A survey of nations with advanced economies indicates that the U.S. is the only such country that does not require employers to offer employees paid vacation time. It may seem like an insignificant nuance, but that lack of paid time off includes national and federal holidays.
In fact, a report published by the Center for Economic and Policy Research found that the gap between paid time off in the United States and the rest of the world is even larger when legal holidays are included. U.S. law does not guarantee any paid holidays, but most rich countries provide between 6 and 13 per year, in addition to paid vacation days.
Attempt to mandate paid time off falls flat in Congress
In 2013, Democratic Rep. Alan Grayson introduced a bill that would have changed that by amending the Fair Labor Standards Act to require companies with 100 employees or more to provide one week of paid annual leave to all full-time employees. The bill never made it out of subcommittee.
Indianapolis, Indiana, employment attorney Ashley Marks says that approval of vacation time is left up to each employer. However, “If working puts you over 40 hours for the work week, then overtime should be paid,” she says. That is, as long as you are not exempt from overtime laws.
Employers are generally not required to pay extra on holidays
John Dougherty, an employment and labor attorney in Harrisburg, Pennsylvania, says employers “can compel you to work on a legal holiday and are not required to pay you overtime unless you have a written contract or belong to a union that has negotiated holidays.”
In the U.S., employee benefits are considered a mark of competition in the labor market. Some companies will offer vacation and holiday pay as a way to attract better employees or to improve employee morale. The Department of Labor sets guidelines for minimum wage, overtime pay, and other worker benefits. In general, while overtime pay is set to a minimum of 1 1/2 times the regular rate of pay for any hours worked over 40 during one week, not all workers are guaranteed overtime pay. There are some types of businesses and professions that are exempt from these requirements.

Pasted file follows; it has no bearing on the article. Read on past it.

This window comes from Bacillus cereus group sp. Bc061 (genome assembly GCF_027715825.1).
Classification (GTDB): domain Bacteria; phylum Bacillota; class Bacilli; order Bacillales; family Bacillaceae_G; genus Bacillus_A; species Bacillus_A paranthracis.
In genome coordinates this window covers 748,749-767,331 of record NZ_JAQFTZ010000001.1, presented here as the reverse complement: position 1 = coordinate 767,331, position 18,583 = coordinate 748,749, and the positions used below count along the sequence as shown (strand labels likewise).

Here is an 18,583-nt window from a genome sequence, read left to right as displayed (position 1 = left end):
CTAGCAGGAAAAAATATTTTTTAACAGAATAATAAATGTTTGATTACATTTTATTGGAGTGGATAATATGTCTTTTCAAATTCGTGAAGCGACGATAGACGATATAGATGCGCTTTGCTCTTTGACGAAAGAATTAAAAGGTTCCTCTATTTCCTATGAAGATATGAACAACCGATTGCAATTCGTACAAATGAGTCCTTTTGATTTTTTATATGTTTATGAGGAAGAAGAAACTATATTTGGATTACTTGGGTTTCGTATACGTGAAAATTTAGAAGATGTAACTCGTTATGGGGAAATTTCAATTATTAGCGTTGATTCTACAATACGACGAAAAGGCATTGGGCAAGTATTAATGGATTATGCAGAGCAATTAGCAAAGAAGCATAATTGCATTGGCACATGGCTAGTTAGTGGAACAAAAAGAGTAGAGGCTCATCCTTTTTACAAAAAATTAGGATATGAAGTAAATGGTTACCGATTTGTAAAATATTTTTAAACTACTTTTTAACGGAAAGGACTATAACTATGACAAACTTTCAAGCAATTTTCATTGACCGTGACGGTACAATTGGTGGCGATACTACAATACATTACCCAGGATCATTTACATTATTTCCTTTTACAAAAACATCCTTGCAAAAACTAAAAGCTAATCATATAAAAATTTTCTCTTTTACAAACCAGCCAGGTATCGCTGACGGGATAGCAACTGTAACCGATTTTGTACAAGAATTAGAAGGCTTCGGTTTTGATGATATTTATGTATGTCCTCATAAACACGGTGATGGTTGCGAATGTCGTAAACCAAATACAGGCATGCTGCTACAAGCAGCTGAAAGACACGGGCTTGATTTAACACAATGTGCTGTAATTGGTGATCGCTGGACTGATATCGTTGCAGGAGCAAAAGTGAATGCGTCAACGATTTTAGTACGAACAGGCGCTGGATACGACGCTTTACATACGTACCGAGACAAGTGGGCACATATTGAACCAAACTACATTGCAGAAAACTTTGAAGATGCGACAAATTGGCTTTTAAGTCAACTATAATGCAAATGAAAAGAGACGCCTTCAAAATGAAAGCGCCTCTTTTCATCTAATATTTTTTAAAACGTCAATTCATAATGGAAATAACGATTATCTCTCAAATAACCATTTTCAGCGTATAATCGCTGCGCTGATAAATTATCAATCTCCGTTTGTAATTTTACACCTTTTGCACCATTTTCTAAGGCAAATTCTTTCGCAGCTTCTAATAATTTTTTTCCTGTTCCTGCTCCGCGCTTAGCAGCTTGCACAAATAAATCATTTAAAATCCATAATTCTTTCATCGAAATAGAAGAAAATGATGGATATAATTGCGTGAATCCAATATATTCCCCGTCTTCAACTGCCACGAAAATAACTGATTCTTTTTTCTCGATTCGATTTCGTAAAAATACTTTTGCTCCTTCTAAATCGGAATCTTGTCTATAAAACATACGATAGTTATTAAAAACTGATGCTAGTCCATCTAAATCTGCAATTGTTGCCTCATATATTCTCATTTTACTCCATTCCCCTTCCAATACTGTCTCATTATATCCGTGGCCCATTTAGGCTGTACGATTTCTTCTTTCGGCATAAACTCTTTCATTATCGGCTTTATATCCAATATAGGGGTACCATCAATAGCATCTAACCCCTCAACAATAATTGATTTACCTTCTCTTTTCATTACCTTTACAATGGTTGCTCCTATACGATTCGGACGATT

There is no legal mandate for holiday pay either; however, if working on a holiday causes a person to work more than 40 hours in one week, then the employer may be obligated to pay overtime, unless the employer is exempted by fair labor laws.
Employers must respect religious observances, if possible
When it comes to religious holidays, Title VII of the Civil Rights Act of 1964 is more applicable.
Samuel Cordes, an employment attorney in Pittsburgh, Pennsylvania, says employers are required to reasonably accommodate a sincerely held religious belief “unless doing so would cause an undue hardship to the business.” He adds, “You need to request this accommodation, then be ready to engage in a conversation with the employer about alternatives.”
Cathleen Scott is a labor lawyer in Jupiter, Florida, and she agrees. She also notes that the Civil Rights Act of 1964 protects any sincerely held religious belief, not just those adhered to by the major religions. These include theistic and non-theistic beliefs.
“Social, political or economic philosophies, as well as mere personal preferences, are not ‘religious’ beliefs protected by Title VII,” she cautions.
If you want time off just to spend with your family, your employer has no legal obligation to make that happen outside of contractual obligations and union benefits.
Employment contracts – not federal law – dictate pay and time off
When it comes to labor law, there are a lot of variables. There is no single application for all workers across the board. Your employment contract will spell out the details of your employer’s obligation regarding holidays, overtime, paid vacations and other benefits. If you have no contract, consult your employee handbook.
If you and your employer cannot reach an agreement regarding holiday work issues, your best bet may be to seek legal advice.
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